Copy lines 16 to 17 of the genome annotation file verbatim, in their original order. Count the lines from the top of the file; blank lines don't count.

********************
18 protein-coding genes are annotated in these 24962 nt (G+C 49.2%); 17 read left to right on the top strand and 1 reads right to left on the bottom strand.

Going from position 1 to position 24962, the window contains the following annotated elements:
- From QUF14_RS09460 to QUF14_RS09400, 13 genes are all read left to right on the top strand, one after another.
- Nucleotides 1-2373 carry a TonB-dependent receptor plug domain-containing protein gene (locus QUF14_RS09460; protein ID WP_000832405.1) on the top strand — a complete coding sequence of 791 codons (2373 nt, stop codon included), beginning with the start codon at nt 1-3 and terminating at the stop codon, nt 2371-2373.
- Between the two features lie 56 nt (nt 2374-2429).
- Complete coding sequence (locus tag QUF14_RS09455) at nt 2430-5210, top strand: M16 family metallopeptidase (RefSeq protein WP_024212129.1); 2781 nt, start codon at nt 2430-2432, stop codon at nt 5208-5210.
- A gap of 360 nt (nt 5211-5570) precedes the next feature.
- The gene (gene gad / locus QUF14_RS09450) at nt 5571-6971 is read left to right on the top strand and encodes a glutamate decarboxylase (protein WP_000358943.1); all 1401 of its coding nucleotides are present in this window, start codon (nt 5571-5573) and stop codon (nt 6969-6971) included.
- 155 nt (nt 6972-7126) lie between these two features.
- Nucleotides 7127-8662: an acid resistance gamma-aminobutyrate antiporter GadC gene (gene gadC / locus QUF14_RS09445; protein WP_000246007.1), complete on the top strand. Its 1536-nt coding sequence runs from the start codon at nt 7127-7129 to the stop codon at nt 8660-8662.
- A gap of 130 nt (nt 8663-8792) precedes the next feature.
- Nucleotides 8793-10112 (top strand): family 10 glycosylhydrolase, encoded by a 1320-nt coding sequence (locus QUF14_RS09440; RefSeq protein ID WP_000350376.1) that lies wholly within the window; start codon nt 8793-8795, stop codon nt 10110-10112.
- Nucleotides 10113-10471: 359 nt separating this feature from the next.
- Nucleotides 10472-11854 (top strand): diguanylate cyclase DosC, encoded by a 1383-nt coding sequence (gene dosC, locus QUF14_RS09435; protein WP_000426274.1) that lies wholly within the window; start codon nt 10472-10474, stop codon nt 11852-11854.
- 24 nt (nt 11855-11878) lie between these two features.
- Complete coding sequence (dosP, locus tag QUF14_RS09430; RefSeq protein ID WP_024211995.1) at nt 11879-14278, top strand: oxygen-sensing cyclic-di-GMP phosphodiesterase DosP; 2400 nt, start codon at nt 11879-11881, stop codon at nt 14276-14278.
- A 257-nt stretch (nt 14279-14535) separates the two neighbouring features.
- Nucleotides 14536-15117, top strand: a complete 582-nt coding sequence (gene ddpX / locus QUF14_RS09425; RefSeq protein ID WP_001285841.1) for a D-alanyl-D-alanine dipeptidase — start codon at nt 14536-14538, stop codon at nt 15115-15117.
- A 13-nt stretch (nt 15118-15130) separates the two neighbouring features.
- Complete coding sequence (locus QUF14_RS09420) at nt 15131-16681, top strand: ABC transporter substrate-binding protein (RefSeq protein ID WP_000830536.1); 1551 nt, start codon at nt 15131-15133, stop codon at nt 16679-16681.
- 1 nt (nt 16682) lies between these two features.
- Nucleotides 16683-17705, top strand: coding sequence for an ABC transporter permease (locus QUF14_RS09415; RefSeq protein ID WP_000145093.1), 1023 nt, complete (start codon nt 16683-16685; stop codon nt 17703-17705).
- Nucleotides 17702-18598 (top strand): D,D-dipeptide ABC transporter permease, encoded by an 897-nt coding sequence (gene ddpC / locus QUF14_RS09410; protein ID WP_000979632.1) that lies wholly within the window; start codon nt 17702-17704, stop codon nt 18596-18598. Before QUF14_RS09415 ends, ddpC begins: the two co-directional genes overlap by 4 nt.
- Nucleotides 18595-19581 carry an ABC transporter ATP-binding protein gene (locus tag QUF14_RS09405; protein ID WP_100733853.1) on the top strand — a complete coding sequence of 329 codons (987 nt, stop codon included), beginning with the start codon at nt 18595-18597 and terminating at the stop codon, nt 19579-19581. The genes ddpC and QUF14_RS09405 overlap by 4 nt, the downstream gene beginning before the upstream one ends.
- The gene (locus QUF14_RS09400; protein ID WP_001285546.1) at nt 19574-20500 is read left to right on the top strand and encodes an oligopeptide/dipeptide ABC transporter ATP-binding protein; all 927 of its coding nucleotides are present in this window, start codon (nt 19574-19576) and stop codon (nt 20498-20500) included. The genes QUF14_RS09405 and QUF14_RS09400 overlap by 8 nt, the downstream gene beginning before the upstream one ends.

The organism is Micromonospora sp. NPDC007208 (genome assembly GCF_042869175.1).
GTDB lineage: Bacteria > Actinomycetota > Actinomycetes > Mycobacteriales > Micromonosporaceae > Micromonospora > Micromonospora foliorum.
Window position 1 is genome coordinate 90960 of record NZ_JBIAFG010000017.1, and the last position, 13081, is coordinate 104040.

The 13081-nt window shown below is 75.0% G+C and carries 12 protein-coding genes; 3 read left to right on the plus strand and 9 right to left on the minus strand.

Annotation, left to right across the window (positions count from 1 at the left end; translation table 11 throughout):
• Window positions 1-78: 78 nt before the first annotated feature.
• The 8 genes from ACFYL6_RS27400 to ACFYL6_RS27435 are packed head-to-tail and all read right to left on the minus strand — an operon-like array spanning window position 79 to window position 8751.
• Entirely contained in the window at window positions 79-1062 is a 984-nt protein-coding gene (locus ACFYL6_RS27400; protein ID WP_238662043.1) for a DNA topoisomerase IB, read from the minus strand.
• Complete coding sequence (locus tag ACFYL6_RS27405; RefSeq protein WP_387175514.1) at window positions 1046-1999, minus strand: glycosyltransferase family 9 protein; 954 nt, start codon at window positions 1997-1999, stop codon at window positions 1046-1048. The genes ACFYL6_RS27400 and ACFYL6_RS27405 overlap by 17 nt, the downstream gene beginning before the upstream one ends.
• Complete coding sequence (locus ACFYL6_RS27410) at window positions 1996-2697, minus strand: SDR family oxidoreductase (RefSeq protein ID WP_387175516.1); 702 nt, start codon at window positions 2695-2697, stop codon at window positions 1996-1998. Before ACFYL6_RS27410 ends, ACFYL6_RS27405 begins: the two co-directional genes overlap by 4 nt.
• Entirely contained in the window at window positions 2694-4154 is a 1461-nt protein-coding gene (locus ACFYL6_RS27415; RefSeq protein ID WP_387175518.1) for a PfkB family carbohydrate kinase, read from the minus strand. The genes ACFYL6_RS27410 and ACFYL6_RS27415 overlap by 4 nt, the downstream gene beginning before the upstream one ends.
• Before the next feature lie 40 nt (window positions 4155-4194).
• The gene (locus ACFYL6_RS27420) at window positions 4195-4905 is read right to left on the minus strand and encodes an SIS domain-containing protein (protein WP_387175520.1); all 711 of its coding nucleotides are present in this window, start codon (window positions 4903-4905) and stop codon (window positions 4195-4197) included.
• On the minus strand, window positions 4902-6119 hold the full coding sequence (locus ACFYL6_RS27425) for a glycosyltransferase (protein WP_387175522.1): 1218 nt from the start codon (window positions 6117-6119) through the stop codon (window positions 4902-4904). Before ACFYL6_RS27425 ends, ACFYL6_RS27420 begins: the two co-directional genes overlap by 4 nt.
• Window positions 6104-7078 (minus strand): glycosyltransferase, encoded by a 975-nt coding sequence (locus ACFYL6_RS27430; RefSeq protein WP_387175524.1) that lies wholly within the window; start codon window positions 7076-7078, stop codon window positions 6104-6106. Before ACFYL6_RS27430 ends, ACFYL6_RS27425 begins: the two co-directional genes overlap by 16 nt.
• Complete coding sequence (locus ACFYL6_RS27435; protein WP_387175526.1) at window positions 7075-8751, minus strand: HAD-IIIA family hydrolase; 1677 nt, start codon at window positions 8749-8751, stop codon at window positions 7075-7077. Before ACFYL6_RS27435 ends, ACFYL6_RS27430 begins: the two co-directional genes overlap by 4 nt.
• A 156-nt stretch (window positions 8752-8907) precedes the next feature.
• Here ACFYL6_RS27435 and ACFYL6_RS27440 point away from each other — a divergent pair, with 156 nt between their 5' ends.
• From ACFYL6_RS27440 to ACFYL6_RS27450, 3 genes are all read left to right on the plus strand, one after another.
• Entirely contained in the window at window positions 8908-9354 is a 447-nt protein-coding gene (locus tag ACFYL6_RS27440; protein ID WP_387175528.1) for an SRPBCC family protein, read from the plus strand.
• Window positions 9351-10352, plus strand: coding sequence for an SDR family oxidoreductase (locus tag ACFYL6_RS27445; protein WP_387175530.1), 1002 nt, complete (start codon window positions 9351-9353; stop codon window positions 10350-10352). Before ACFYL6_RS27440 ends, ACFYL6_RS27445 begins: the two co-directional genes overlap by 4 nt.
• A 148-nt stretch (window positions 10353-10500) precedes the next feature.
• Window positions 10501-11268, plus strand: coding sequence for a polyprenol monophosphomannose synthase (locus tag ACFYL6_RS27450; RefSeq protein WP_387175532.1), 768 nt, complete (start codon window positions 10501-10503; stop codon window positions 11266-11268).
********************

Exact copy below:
- Complete coding sequence (dosP, locus tag QUF14_RS09430; RefSeq protein ID WP_024211995.1) at nt 11879-14278, top strand: oxygen-sensing cyclic-di-GMP phosphodiesterase DosP; 2400 nt, start codon at nt 11879-11881, stop codon at nt 14276-14278.
- A 257-nt stretch (nt 14279-14535) separates the two neighbouring features.